well known as Ajanta yet also interest are the rock-cut caves
of Pitalkhora in the Satamala range of the Sahyadri hills.
There are thirteen caves, set high up on the hill, overlooking
picturesque ravines. Many of the caves contain carvings and
paintings that date from the 1st century B.C. to the 5the
century A.D. They were discovered after Ajanta and are first
mentioned in a publication of 1853 where Caves 3 and 4 are
Many of the carvings as well as the paintings have been damaged
by the weather and vandals. The caves appear to be of the
early Hinayana period of Buddhism and are contemporary to
the other rock-cut Buddhist temples in western India. They
were probably excavated and carved during the Satavahana-Kshaharata
regimes. There appears to be a subsequent period of desertion
and re-occupation much later in the 5th century A.D. during
the Vakataka rule. In the Hinayana Buddhist period no images
of Buddha or Bodhisattvas (celestial beings personifying the
virtues of Buddha and attending to the needs of the people)
appear in places of worship and none can be seen in the caves
of Pitalkhora except for the paintings in Cave 3, which belong
to the later phase of occupation.
Because of their locations the caves have been divided into
two groups. Caves 1-9 face north and east and are adjacent
to each other. These are in Group I. On the other side of
the hill, facing southwards are Caves 10-14 which make up
Many of the caves have crumbled and are badly damaged. Cave
1 looks like a huge natural opening. There are indications
of cells and door supports and it may have formed an extensive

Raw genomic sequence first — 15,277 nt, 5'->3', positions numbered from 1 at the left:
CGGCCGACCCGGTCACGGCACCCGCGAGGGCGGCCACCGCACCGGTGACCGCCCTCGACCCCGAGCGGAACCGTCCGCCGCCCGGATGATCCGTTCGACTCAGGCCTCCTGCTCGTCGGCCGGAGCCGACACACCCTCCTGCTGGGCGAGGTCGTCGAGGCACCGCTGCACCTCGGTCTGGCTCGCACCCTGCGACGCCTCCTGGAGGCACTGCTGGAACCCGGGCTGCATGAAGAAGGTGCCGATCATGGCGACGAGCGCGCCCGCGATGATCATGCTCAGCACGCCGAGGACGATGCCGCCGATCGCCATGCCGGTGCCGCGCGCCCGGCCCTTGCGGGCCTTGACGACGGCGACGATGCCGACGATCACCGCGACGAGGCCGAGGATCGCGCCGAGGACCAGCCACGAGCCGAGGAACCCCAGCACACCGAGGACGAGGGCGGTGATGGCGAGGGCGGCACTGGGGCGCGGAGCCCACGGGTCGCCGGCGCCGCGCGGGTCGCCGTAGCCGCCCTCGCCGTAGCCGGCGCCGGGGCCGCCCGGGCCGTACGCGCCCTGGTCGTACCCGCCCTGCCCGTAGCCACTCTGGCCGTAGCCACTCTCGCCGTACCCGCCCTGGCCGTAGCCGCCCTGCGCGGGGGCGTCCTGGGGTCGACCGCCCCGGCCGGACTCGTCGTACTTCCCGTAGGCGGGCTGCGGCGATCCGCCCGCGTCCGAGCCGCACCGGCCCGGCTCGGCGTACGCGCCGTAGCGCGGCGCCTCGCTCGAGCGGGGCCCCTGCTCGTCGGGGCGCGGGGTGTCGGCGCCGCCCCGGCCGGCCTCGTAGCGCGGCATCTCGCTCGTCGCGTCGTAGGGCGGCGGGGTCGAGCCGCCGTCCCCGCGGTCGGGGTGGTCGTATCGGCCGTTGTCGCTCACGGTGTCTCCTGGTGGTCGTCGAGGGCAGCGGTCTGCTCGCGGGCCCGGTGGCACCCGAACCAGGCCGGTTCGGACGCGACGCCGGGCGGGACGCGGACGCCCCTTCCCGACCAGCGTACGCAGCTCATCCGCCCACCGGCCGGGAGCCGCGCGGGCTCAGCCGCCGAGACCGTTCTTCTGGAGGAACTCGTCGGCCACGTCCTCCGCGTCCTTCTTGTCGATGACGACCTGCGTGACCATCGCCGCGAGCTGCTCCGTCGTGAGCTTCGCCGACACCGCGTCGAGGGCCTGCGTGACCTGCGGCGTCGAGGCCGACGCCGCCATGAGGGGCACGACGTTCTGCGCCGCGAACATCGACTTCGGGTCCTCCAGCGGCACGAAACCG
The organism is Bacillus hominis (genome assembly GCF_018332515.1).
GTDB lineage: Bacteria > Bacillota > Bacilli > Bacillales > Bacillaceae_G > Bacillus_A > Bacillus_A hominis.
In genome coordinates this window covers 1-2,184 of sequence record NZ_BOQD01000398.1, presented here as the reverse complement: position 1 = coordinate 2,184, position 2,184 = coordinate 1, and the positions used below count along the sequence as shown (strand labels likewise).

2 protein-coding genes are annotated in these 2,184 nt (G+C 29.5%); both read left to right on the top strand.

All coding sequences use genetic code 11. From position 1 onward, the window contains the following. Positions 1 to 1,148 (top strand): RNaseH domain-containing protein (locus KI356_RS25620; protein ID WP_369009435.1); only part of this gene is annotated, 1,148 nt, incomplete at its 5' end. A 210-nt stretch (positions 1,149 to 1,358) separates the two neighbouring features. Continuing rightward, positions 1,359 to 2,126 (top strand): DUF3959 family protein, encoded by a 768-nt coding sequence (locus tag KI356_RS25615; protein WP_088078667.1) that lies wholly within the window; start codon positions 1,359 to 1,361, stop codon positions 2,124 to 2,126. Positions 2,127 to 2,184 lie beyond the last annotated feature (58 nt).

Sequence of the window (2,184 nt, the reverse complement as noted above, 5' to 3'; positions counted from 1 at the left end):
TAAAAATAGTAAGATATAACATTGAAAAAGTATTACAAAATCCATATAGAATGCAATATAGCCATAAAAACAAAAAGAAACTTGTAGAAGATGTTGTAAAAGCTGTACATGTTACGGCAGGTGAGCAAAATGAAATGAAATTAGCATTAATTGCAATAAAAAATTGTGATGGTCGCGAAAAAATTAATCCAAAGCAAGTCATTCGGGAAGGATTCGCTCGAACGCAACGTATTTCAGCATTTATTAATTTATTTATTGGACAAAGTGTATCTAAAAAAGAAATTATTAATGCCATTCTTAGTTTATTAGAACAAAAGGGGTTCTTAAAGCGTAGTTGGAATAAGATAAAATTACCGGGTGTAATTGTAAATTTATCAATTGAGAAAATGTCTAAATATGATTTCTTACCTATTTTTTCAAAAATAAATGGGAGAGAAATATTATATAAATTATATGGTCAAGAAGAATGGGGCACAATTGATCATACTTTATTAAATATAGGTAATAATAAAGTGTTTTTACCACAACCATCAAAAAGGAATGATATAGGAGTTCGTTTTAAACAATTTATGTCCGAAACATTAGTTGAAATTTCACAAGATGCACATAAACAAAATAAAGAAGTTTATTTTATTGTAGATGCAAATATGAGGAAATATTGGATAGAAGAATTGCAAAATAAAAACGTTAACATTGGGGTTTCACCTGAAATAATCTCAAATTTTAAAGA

Vihara or monastery.
Caves 2, 3 and 4 share the same forecourt and are presumed
to be of the same period. The dividing wall between 2 and
3 has disappeared, 2 was a Vihara and has an interesting rock-cut
drain which prevents water from flowing into Cave 3 which
was a prayer hall.
The best paintings are in Cave 3. These appear on the pillars
and side walls. 37 pillars used to separate the aisle from
the hall and these were donated individually as inscriptions
on the 10th and 11th pillars, on the right, indicate. The
donors of both these pillars were residents of Paithan. Steps
lead down to a basement containing several carvings. Rare
crystals and other reliquaries were found in the stupa here.
has a number of carvings of elephants and horses as well as
inscriptions about donors. Among the detached rock is a carved
panel depicting Buddha as a prince, leaving his palace. This
is the only scene from the life of Buddha that has been found
The damage Cave 5 was a Vihara and contains an interesting
inscription on a loose boulder which mentions a gift by a
guild of bankers. Caves 6, 7 and 8 were all Viharas. 6 has
some traces of painting on the walls. Between 7 & 8 there
is an unfinished rock-cut cistern. Cave 9 was an extensive
Vihara and still has remnants of plastering and painting.
On the other side of the hill is Group II. The caves here
are Chaityas or chapels for prayer and contain stupas. Cave
11 has several stupas possibly excavated at different times.
Cave 13 and 14 share the same forecourt and contain some very
unique sculptures but are both in a crumbled and damaged condition.
Because of its remoteness Pitalkhora has few visitors and
having reached the caves one can almost imagine that one has
in fact discovered them. And there may in fact be more to
Pitalkhora is 78 kms from Ajanta and can be visited
by car, but the climb up the hill has to be done on foot.